A rare example of this occurring before the film even comes out. Basically, a click-bait post on Tumblr (whose "source" leads to this video) announced that the movie was canceled due to negative feedback from the trailer. However, people legitimately actually thought the post was being serious and many were glad that the movie was cancelled, despite there being no official sources to back this claim up. It's extremely rare for this to happen (even those who fall under this are cancelled due to controversy rather than bad reception).
Shortly after the film's release, word spread that Sony announced they would be making a new "X movie" about memes. Which comes from a parodic image edit.
Release Date Change: Originally set for release on August 4, it was moved up to July 28. The UK gets it on the former date.
Star-Derailing Role: Partially for T.J. Miller, being his lowest rated movie. Not helping matters was that he was later accused of sexually assaulting a woman, which was revealed a few months after the film's release. Miller had two [[Main/Underwater other]] movies that were in production at the time of his sexual harassment allegations were revealed.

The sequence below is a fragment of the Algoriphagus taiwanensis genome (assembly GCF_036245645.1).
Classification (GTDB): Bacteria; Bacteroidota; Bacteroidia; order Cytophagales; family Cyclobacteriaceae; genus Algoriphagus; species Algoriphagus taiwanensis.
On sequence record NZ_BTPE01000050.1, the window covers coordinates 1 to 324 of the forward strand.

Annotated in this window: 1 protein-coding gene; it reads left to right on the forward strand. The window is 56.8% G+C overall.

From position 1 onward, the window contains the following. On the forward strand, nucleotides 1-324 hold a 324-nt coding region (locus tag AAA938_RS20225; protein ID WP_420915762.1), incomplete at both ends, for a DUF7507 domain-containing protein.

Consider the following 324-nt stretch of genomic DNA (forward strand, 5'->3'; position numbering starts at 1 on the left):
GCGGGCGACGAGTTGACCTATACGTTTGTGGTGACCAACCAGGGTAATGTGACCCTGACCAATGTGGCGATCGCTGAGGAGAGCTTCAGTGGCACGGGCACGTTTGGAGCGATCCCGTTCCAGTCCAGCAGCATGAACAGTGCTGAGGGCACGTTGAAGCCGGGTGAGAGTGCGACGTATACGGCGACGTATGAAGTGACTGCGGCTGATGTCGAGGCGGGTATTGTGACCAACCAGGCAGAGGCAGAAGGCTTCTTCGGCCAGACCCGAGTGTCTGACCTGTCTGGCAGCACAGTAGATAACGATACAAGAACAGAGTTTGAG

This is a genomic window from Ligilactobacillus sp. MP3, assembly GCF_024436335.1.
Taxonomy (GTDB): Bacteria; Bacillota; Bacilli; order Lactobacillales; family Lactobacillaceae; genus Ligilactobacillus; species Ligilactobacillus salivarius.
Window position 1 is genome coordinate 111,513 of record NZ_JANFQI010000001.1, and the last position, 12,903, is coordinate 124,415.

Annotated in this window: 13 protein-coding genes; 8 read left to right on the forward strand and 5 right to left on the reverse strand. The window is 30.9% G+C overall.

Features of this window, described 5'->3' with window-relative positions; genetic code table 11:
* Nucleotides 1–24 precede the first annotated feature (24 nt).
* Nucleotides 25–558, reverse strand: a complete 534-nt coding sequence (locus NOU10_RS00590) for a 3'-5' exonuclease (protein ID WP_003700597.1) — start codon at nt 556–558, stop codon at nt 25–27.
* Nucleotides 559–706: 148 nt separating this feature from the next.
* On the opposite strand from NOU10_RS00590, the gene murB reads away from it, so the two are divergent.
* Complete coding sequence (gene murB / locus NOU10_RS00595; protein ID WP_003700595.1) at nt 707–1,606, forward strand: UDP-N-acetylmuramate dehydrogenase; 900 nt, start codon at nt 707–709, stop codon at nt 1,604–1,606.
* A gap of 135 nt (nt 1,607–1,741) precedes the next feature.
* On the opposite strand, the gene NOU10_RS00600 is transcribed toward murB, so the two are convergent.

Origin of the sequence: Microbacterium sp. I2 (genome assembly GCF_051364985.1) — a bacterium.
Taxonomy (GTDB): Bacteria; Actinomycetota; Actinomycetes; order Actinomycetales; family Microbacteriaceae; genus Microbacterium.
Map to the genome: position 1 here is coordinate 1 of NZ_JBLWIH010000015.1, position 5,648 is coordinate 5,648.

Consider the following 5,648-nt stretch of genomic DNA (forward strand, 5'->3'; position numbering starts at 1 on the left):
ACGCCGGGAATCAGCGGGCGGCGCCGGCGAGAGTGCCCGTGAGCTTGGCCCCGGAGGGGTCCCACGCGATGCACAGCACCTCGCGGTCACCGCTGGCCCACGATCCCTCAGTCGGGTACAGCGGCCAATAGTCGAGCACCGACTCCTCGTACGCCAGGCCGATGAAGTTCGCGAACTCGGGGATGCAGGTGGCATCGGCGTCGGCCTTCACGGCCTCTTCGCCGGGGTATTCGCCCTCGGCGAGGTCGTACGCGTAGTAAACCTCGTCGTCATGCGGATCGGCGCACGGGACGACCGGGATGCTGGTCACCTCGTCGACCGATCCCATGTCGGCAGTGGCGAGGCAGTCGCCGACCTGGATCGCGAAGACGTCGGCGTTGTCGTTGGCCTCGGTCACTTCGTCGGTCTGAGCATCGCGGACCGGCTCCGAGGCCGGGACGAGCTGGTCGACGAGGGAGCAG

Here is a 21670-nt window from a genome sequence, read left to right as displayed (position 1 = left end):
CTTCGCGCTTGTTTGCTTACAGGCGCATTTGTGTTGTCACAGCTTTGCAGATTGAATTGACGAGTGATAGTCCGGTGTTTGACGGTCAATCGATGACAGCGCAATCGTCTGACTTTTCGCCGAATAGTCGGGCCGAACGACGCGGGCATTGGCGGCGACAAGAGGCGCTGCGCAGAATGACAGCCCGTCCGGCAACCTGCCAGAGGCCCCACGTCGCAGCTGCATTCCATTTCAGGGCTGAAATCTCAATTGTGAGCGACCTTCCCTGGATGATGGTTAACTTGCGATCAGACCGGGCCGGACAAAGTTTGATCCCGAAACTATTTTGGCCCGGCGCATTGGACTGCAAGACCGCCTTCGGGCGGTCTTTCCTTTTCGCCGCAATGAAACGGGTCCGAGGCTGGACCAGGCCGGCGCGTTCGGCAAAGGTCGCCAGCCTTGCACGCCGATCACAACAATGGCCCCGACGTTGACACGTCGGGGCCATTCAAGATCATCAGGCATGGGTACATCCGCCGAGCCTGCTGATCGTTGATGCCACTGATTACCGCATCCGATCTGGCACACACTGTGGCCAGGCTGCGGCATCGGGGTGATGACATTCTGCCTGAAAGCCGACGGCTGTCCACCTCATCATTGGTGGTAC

Stillborn Franchise: Judging by the statement in the teaser: "It's my pleasure to announce our first movie.", this movie was intended to be the start of a franchise. However, its overwhelmingly negative reception and mediocre box office take means that any sequels will be very unlikely to happen, especially since people would be sure to avoid any sequels like the plague.